Pretty soon your clothes, furniture, and basic plastic tchotchkes won’t be the only things bearing the ‘Made In China’ brand. Dalian Wanda’s chairman Wang Jianlin (China’s wealthiest man) has been making big statements about his desires to own a studio. Wang says, “My goal is to buy Hollywood companies and bring their technology and capability to China.” This isn’t just one studio either, by Wang’s own account, he’s interested in having a slice from each of the big six in Hollywood.
The beginning of 2016 started with Wanda group acquiring Legendary Entertainment in January. A reported $3.5 Billion deal paired with the seizing of a 51% stake of Omnigon, a consulting firm that helps sports media and entertainment providers to develop mobile apps and websites. Following that, a deal with AMC Theaters for a 75% stake. Then most recently, in July, Wanda acquired Mtime, a Chinese equivalent of Netflix, adding an online distribution platform to a growing list of assets.
Later this year, Wang expects his entertainment and real estate conglomerates to seal the deal on two film related contracts in the US. Both of which are valued at more than $1 Billion each. The Dalian Wanda Group is also in talks with Viacom for a 49% stake in Paramount Pictures.
Wall Street, however, has been skeptical about the finalization of the deal due to a previous statement from Paramount’s largest shareholder that opposes a sale to the Chinese company. Outgoing CEO Philippe Dauman has been authorized to continue exploring the sale, but a proposed Paramount investment will still be subject to the Viacom board’s approval. Dauman is required to provide a status update on the deal by September 7.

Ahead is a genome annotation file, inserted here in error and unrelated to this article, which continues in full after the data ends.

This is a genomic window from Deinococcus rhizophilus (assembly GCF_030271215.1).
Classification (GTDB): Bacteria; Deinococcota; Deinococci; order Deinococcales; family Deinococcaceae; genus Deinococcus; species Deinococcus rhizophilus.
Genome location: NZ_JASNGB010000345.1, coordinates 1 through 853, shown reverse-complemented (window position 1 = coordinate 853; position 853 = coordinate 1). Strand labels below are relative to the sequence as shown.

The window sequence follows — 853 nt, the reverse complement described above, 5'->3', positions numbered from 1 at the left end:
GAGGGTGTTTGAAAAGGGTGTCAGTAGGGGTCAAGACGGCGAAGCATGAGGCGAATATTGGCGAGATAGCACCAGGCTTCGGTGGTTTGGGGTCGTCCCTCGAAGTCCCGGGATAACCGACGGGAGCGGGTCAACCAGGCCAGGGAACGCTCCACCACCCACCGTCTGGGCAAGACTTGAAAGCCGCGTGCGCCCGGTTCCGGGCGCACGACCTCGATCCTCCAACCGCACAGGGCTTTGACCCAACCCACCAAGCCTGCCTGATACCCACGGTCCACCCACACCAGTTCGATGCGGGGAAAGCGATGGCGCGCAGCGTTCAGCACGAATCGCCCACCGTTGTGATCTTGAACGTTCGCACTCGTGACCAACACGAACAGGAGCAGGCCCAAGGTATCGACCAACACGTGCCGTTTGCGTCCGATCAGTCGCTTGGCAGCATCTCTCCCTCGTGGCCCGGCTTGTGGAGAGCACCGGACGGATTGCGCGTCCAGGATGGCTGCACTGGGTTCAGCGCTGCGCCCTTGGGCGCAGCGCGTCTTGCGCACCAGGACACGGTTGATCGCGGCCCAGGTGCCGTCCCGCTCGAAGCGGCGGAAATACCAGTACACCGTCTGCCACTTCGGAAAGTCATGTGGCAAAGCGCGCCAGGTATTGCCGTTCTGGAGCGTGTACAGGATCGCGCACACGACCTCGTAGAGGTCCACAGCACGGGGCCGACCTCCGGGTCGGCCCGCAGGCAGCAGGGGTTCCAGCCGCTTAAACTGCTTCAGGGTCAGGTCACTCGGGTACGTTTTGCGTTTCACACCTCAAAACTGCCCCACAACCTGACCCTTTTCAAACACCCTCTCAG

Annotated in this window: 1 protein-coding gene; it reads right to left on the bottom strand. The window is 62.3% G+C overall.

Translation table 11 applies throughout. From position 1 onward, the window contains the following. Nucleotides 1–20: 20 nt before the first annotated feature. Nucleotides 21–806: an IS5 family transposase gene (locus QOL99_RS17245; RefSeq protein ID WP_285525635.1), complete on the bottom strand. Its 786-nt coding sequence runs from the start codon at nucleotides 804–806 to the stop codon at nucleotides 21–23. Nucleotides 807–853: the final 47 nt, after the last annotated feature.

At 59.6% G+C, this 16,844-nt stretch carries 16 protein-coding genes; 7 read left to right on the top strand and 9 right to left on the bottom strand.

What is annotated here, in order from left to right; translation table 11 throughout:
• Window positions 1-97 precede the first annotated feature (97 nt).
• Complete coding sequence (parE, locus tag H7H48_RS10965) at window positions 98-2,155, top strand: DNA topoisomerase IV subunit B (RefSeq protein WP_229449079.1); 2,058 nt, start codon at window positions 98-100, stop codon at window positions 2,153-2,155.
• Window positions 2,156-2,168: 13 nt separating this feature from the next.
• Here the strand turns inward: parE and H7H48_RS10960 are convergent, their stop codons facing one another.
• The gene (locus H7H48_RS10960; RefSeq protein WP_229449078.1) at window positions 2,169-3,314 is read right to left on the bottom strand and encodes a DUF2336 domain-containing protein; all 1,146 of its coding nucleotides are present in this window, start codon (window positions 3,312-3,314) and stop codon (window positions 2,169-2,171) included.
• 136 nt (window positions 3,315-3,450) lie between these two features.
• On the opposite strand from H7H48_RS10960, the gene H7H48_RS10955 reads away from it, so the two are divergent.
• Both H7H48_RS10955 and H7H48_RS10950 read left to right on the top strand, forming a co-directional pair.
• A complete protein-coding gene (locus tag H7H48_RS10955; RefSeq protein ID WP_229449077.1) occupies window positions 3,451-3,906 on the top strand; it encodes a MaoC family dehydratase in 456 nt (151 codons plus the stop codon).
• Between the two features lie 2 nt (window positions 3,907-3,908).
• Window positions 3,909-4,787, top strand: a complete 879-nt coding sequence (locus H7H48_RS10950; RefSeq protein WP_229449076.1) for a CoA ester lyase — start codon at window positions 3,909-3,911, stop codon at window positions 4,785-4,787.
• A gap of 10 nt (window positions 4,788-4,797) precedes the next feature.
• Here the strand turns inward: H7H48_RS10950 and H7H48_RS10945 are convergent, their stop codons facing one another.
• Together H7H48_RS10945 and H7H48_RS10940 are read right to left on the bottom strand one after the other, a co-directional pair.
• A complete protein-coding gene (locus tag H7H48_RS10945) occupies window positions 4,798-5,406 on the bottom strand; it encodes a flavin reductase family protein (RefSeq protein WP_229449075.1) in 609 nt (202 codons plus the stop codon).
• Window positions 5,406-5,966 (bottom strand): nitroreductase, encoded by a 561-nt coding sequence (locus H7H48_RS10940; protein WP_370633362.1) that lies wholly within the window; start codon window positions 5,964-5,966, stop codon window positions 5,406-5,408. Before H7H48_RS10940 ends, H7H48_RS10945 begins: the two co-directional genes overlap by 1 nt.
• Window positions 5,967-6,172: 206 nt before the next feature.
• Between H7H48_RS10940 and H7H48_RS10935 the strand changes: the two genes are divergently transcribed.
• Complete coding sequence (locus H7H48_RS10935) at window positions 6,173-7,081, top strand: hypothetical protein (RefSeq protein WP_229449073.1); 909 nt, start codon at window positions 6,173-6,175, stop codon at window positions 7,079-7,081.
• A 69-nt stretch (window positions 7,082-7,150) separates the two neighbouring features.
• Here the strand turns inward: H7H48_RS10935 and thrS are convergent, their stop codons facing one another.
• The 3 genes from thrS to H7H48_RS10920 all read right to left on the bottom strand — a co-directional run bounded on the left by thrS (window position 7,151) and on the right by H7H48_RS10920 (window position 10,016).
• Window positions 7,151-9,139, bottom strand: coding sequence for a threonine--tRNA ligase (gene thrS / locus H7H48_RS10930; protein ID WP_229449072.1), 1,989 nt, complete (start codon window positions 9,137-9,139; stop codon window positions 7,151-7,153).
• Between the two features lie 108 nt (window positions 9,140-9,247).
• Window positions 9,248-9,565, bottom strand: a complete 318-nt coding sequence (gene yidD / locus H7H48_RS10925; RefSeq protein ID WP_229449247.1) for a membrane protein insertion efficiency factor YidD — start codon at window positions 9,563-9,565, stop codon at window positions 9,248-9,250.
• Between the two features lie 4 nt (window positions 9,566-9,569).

All of this has deep and resounding humor when you consider the facts. One, Hollywood is not doing well; a generation’s stranglehold on media has led to a summer of big budget flops. Two, China has been trying for almost a decade to create an international audience for Chinese films and has yet to find a blockbuster formula. Three, Wanda thinks that through market consolidation and silly amounts of money it can buy the Hollywood pipeline and repurpose it for their own media agenda; when really, it’ll end up with more of the same—which is to say a decline in profits. Why would Wanda think, after failing to do better than the Hollywood system for years, that by buying into it (when it’s clearly on a decline) they would be the ones to be able to fix this clear downward trend? One things for sure, they should be careful they’re not trying to make a silk purse out of a sow’s ear.